(Click Here for more about Volvo’s electrification plans.)

That’s because state franchise laws largely restrict manufacturers such as Volvo from directly selling to customers. So, while J.D. Power and Associates data show that more than three-quarters of American motorists do their basic research online, they still have to walk into a showroom to complete the process, much as they have for over a century.

“We want to try online ordering to see how it works,” said Keemakers, taking it as far as possible while still obeying U.S. franchise laws. “We know there are many people who simply don’t like to go to a dealer, and we want to give them an alternative experience.”

So, Volvo says it will have no classic V90s available at dealer showrooms. To buy one, a customer will have to begin the order process online. They will have access to trained specialists by e-mail, through chat or by phone to help answer any questions. And they will be able to follow a more European style process to specify exterior and interior colors and accessories.

“In the end, the final details will still need to be done by the dealer,” the Dutch-born executive explained, including making delivery, but the process will come as close to ordering from Amazon as possible and still comply with franchise laws.

Asked if Volvo might expand that to other product lines, Keemakers said, “Absolutely.” And he said the carmaker sees the potential to make the approach to retailing its launching on the V90 appealing to a sizable share of its shoppers.

Currently, more than half of all luxury car buyers lease their vehicles, and Volvo fits into that mold. When one leases a car, truck or crossover there’s a fixed time for the contract to expire, so Volvo knows almost precisely to the day when a motorist will be back in the market looking for a new vehicle. So, the company can begin pitching those customers months ahead of time, encouraging them to place an online order that will be ready and waiting for them at the dealership when the lease come to an end.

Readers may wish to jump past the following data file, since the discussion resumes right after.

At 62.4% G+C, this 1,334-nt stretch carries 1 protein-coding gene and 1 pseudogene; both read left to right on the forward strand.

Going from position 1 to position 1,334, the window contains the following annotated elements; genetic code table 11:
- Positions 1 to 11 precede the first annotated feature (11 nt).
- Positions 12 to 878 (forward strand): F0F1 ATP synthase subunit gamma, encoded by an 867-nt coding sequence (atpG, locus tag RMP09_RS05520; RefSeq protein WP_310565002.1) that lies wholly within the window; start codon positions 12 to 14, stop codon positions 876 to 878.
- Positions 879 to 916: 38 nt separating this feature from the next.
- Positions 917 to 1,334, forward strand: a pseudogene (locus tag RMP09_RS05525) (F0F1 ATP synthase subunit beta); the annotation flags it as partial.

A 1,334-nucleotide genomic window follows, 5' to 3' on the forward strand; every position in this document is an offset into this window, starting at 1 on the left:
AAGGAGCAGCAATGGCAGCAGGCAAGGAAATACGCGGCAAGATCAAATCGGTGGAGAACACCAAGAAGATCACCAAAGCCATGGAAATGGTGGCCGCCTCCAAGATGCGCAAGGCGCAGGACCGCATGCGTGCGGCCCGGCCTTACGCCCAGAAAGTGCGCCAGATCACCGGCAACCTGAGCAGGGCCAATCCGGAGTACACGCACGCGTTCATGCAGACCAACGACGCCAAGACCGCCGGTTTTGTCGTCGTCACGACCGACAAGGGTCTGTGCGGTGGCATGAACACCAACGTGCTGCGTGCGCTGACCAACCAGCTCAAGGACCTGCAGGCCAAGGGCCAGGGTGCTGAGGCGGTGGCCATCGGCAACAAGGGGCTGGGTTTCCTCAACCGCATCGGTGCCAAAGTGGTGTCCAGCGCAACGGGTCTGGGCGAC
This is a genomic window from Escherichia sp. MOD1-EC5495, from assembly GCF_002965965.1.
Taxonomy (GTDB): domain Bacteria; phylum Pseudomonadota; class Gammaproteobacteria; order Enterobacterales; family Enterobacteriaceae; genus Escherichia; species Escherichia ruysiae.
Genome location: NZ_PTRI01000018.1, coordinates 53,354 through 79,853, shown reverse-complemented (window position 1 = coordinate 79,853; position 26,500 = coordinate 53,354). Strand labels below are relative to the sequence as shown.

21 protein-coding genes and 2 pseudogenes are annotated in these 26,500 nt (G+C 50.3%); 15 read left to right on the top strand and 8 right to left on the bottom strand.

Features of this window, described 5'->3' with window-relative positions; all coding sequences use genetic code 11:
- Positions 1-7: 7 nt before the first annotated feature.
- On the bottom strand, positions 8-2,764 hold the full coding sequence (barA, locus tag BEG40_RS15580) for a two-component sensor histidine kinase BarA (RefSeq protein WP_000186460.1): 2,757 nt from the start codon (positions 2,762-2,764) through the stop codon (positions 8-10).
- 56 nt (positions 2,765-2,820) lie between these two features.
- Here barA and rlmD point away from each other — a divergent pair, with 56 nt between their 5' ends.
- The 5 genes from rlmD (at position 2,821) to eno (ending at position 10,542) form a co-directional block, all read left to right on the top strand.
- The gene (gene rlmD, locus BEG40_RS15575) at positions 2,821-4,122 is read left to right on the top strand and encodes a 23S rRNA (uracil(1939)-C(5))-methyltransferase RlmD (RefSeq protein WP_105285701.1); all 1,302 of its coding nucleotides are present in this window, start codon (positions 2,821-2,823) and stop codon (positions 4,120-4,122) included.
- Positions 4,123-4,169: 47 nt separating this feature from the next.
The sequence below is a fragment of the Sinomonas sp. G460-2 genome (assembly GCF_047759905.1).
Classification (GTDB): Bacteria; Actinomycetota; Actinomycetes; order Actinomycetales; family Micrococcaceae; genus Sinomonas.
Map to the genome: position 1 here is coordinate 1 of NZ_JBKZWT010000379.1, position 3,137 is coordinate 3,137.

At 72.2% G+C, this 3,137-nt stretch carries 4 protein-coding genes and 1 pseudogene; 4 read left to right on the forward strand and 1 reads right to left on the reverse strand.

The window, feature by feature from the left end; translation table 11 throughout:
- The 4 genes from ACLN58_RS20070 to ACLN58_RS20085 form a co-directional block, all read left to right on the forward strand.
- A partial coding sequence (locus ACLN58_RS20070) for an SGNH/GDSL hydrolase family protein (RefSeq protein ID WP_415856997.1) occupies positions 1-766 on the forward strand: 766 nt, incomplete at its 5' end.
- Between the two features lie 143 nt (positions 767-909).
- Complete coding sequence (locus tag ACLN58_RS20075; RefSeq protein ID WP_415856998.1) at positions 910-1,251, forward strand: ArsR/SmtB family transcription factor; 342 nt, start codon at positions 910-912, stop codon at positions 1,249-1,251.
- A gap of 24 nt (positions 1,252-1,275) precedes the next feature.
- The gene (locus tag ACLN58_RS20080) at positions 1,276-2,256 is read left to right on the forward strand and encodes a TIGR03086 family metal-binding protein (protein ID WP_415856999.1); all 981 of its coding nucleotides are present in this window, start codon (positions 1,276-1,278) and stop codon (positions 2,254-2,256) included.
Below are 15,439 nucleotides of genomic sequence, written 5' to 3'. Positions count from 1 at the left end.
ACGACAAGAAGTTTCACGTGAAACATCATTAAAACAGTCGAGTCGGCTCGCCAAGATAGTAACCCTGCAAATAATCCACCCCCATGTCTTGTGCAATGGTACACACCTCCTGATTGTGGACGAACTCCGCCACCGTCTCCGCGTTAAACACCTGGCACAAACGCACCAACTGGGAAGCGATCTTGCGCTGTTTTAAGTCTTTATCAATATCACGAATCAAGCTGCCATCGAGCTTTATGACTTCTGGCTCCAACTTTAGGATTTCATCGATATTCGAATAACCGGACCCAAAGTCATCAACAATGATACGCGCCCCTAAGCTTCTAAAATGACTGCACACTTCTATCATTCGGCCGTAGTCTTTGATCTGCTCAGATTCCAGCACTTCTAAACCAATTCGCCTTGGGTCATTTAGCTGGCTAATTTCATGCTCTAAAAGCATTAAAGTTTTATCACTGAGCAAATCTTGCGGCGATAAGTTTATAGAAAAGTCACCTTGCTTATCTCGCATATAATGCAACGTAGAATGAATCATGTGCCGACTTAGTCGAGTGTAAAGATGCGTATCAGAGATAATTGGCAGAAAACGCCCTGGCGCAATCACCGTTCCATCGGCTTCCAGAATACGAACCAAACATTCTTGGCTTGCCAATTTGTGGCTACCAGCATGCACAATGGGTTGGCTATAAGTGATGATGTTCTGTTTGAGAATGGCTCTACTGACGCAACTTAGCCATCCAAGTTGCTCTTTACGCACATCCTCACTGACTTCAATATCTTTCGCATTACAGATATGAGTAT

(To see more about Volvo’s relaunch of Polestar as a high-performance EV brand, Click Here.)

How many buyers will eventually order Volvos online isn’t clear, Keemakers told TheDetroitBureau.com, but “I don’t see why we couldn’t reach the same level of customization as we see in Europe.”

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2 Responses to “Volvo Wants to Change the Way Americans Buy New Vehicles”

  1. Jim says:

    Will the online “dealer” be able to throw in floor mats or undercoating?

  2. Kjell Bergh says:

    It is a safe bet that most enlightened manufacturers would like to join Volvo’s effort to change the habits of American auto buyers; in fact, many have tried unsuccessfully.

    The current system is badly outdated and results in much higher costs for OEMs and dealers alike. In the end, the buyer bears those extra costs.

    It makes little sense to have acres and acres of unsold inventory sitting around just to a need for instant gratification. Since a large part of automotive customers lease their vehicles, they know precisely when they will need a new car, so that is a good place to start.

    European buyers figured this out a long time ago: if the lease is up at the end of October, they will order a replacement in June. As a result, floor plan costs are nearly eliminated and dealers only need to carry a representative mix of models and colors for display purposes. This sharp reduction in overhead expenses allows for more favorable prices to buyers. To help spur a badly overdue change in buyer attitudes, Volvo and other OEMs need to aggressively incentivize preordering.
    Kjell Bergh
    Borton Volvo
    Minneapolis